This book introduced me to Golden Demon and Citadel miniatures. I was enthralled and intrigued just to say the least. Me and a friend went to a gaming store, bought all we could carry of space orks, Rogue Trader, eldar war walkers, zoats, etc. You name it, we bought it. Our painting was not very good but we loved painting these small pieces of metal. We both had hopes of making it one day into White Dwarf and winning a Golden Demon (back then it was a two inch metal miniature on a plinth).

Through the years I stayed with it – with no means back then in the 80s to improve. We both accepted that, but hey, who cares? We loved doing it.

In 1993 I attended the first Games Day on US soil. There was a small room and a few tables with at most 20 models in each category. I landed in the finals and was so high I was over the moon. After that I would attend every year and make the finals. I considered myself a finalist and that’s it. I was ok with that. I loved it. As I got older I came to realize my passion was sports and being a 4 star athlete was what I did and what defined me. I still continued to go to Games Day with no real hopes of elevating my consistant status. I somehow in my long journey worked very hard, and in 2005 won a Gold Demon for my Treebeard in the Canadian Games Day. In 2009 I won a Bronze Demon for my large scale Abaddon. I was happy my quest was over- or was it?

In 2011 I was severely disabled due to an intense athletic schedule.  At the time I was training full-time and competing as a semi-pro boxer. My injury ended my career in sports. Not cause I wanted to be- it was the doctor’s orders.

I asked myself what could I do to replace this purpose in my life that spanned 3/4 of my life and served as such a source of identity to me. Golden Demon was gone in the US at that point. I noticed as I was looking on the computer a site called COOL MINI OR NOT. They had tutorials and all sorts of things that one could take advantage of to actually break the cycle and become better. So I began my quest, slowly seeing results in each and every thing I tried. In 2012 I signed on to CMON and met wonderful folks who helped clear up questions that were holding me back. Most notable of these was David Powell, who became a very dear close friend of mine . He helped me prepare and in 2015 me along with Dave took our entries to our first Crystal Brush. The amount of talent was incredible, the biggest names were present, and I was like a kid in a candy store. Lo and behold I achieved two Crystal Brush trophies in the toughest international event at the time.

Since then I’ve won 42 international painting awards. I now have placed in the top tier of some of the biggest names in the competitive painting community. I’m a multi Crystal Brush award winner, a multi gold medalist at MFCA (the biggest historical miniature event of its kind), a multi gold medal and overall winner at Nova Open’s Capital Palette (a Crystal Brush qualifier), and a multi Golden Demon award winner. With the exception of the Golden Demons, the 40 awards were achieved in the last 4.5 years.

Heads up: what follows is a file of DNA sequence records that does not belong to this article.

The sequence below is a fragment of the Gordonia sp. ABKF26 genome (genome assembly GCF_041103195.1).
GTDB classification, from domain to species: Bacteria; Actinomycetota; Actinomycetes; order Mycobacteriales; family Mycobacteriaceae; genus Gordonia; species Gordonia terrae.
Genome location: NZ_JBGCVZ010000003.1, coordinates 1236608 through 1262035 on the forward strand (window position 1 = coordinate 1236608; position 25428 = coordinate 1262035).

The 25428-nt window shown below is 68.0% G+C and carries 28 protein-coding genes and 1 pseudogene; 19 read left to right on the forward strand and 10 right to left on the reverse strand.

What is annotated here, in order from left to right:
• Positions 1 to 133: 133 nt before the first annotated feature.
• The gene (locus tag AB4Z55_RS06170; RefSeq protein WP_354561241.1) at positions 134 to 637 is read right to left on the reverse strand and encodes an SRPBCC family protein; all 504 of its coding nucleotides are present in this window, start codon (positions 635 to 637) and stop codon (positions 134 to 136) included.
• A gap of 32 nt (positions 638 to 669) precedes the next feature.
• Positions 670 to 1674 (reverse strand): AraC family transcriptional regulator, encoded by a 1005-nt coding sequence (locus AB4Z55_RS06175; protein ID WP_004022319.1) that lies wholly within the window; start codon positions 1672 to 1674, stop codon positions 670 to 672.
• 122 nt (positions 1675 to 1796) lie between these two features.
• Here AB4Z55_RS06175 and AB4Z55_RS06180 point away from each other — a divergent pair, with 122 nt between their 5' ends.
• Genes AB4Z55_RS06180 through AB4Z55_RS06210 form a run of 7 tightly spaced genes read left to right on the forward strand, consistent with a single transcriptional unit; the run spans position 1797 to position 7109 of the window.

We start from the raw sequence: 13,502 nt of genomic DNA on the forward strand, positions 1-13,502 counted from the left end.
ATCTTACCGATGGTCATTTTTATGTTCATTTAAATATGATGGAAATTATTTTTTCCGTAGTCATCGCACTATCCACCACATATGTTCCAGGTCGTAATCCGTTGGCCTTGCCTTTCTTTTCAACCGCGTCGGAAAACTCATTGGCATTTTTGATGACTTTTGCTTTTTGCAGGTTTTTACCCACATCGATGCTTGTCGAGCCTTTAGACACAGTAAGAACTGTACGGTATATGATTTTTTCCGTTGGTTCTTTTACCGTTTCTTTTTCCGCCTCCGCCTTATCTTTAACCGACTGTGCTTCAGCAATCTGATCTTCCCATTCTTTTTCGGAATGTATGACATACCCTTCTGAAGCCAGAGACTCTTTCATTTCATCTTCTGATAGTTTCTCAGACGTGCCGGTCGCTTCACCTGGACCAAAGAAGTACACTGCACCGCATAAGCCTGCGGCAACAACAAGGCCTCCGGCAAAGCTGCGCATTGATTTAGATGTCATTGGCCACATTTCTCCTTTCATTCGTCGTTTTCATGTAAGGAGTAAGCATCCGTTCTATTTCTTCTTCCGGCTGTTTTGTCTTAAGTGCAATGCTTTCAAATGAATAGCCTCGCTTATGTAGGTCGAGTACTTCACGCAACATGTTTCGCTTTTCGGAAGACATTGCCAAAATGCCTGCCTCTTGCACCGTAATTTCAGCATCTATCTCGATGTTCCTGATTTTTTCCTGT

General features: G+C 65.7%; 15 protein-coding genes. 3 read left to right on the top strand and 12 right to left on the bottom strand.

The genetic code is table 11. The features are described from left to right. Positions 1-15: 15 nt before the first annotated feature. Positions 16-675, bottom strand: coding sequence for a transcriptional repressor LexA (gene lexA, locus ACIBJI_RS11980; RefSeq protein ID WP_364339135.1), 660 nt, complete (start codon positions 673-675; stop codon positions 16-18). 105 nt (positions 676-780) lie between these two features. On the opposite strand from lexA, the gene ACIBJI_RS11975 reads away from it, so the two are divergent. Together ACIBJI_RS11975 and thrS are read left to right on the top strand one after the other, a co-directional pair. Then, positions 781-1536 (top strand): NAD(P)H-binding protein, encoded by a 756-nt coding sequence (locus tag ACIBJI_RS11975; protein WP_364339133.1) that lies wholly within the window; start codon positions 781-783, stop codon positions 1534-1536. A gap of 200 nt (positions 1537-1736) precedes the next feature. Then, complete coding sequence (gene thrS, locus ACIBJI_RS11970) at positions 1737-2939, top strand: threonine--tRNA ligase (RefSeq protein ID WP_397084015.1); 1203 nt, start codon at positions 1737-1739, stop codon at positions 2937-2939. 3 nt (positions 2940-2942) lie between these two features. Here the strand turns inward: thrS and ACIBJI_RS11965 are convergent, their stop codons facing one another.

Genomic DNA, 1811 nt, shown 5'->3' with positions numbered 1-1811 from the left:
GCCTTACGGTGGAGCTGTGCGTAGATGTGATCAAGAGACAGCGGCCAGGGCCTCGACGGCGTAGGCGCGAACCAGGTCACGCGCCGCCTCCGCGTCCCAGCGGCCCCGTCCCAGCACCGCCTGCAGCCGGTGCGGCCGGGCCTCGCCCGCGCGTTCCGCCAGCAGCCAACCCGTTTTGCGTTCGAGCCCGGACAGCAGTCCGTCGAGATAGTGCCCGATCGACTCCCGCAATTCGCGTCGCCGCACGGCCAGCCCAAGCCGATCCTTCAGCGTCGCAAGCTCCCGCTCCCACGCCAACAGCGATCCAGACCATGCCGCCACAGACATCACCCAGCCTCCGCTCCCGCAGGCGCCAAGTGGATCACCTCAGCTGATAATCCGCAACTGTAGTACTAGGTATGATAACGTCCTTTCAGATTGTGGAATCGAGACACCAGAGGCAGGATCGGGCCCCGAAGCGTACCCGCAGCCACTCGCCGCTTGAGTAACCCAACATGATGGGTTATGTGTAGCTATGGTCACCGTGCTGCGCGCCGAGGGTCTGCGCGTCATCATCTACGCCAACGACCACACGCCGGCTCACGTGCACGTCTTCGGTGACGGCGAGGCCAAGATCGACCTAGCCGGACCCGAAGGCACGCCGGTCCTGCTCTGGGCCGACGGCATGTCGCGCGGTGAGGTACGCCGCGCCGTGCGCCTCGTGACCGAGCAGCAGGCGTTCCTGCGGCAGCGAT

My awards mean all the more to me as I was awarded them after being judged by Jennifer Baily, Jose Palomares Nuñez (Big Child Creatives), Francesco Farabi, James Craig, Roman Lappat (Jarhead), Matt DiPietro, David Taylor, James Wappel, Sam Lenz, and many more. It has been s thrill to meet so many of my painting heroes.

In addition to this I’ve also earned a top ranking on Putty and Paint and in the galleries of CoolMiniOrNot, written articles for Figure Painter Magazine, and soon I’ll appear in Fine Scale Modeller. Most meaningful of all to me is making Volomir’s “do not miss” list, where each week he picks his favorite models out of the 100s that are uploaded on different sites all over the world.  I’ve been featured on Volomir six times.

I definitely fashion my style after Jacob Nielsen and John Blanche. These are my two favorite painters and early on I’ve tried to emulate some of the look of their models into my own.

I couldn’t be happier than where I am now. By my side is my lovely  fiancé Janet Ng and she’s now been painting over a year and has two silver medals as well. 😉

It’s amazing what miniatures and some paint could do to literally turn a life around.

Now I try to continually better myself and to help others raise their skillset as well.